“As I said earlier, we have always attempted to stay competitive with the different ‘big boxes’ and Internet outlets that are out there. It hurts me to read the letters to the editor that make the blanket statements that all of the local retailers are overpriced, priced for the tourist, or gouging the locals. What we generally find is that most of our customers are pleasantly surprised to find out how competitive we are. We’re not the lowest priced place to buy products and you can always find someone somewhere—out of town or on the Internet—selling it cheaper. But what I hope our community tries to do is spend some time in the local businesses, including the grocery store, and really see what we offer and that our prices may not be exactly the same as the ‘big box,’ but they are certainly very competitive. If you’re grocery shopping compare your whole grocery list. Don’t just assume that because potato chips are cheaper at the ‘big box,’ that your whole grocery list is also cheaper. You will probably be surprised because the grocery store price shops their competition just like we do.

“If Wal-Mart does decide to open in Pagosa, we will certainly spend time in that store comparing their pricing and product offerings with our goal being to offer our products at competitive prices.”

4) What do you believe the overall impact to the local business community will be? Why?

“From what I have seen in other communities and heard from friends and other retailers in small towns like ours, the arrival of Wal-Mart can have a dramatic effect on a small town. Local businesses are already struggling. We are beginning to see that things are turning around, ever so slightly. A ‘big box’ opening now will cause our struggling businesses even more difficulty. I know the local government leaders hope to see increased tax revenue from Wal-Mart. I just hope they have weighed all the costs associated with this new ‘big box’ against the potential benefits. Wal-Mart is quick to tout the benefits of having their store open in town, but reality in many small towns tell a different story. Our downtown is particularly struggling with the exit of the longtime downtown grocery store. This Wal-Mart will not help our downtown area at all. The effects will more than likely be temporary, but they will hurt many of our local businesses nonetheless. Two to four years of struggling while waiting for the ‘new’ to wear off the new Wal-Mart store in town may be too long for some small business owners.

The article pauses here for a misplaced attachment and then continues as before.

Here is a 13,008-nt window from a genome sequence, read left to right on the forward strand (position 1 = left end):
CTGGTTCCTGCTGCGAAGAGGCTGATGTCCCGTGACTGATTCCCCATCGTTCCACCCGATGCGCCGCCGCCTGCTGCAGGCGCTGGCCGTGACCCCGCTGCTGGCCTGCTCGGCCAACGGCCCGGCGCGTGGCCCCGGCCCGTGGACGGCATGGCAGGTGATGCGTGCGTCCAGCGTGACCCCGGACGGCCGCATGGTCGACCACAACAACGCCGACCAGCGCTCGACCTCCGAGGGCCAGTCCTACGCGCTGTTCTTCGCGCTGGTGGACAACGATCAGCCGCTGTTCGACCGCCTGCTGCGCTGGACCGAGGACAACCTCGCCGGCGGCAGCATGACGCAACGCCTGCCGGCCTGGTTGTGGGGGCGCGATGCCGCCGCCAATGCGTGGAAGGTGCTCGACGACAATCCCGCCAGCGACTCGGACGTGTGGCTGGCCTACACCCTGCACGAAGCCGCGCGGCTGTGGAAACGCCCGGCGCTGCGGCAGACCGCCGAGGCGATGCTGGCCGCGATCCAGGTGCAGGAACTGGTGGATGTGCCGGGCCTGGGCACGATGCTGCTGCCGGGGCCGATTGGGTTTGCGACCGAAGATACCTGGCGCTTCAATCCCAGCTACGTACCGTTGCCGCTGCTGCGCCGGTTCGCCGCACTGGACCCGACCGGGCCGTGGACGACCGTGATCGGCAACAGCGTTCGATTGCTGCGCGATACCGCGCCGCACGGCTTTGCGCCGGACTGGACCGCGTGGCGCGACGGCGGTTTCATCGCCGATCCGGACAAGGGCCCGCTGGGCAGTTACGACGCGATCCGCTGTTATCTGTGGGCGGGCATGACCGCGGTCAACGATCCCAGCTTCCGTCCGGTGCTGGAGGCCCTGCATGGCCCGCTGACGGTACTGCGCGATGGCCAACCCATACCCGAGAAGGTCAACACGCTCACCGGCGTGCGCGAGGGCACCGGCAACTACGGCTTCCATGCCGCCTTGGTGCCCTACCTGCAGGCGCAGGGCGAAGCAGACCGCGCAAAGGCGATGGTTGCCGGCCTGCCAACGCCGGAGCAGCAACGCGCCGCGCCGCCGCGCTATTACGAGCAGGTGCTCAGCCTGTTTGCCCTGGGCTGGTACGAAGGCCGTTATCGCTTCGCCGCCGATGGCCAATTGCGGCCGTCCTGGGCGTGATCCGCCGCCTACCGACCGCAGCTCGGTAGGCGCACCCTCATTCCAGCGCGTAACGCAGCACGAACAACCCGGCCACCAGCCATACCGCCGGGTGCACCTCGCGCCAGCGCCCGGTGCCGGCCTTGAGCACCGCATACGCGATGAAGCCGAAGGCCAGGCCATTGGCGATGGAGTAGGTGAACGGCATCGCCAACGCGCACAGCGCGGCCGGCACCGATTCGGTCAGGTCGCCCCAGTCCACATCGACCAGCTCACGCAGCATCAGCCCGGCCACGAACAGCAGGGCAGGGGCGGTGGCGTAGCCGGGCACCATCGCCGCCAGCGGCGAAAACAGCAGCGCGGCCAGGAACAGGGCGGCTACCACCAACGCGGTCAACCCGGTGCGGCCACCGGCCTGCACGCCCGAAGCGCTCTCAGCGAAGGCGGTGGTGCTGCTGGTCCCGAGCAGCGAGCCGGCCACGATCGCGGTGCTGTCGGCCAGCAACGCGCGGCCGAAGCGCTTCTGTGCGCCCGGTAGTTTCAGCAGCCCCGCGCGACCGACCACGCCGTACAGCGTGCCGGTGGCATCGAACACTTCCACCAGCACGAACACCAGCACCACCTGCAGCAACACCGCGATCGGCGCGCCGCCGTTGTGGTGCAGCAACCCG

“On the other hand, I am a free market supporter. If Wal-Mart believes there is enough business for them to make a go of it in Pagosa, and they abide by and follow all the local codes, rules, and planning processes, they have every right to open up shop. They certainly don’t need stipends of our tax dollars in order to convince them to come to our small community. The Wal-Mart representative has stated they are not getting any special favors from our local government entities and I hope no one will consider using public funds to persuade them to build in Pagosa Springs.

“I do think the negative effects Wal-Mart will bring will be temporary, but for those that lose their good paying jobs or small businesses, the effects will be very painful and will last much longer. I don’t think a new Wal-Mart store will create the number of jobs or the average wage being bantered about by the Wal-Mart representative. It is a fact that the majority of jobs at Wal-Mart are part-time positions and are going to pay considerably less than a similar job at an existing small business here in town. I don’t think Wal-Mart’s benefit package is as good as they would have folks to believe, but I also understand that for someone who needs a job, and many folks do in Pagosa, a Wal-Mart job is better than nothing at all.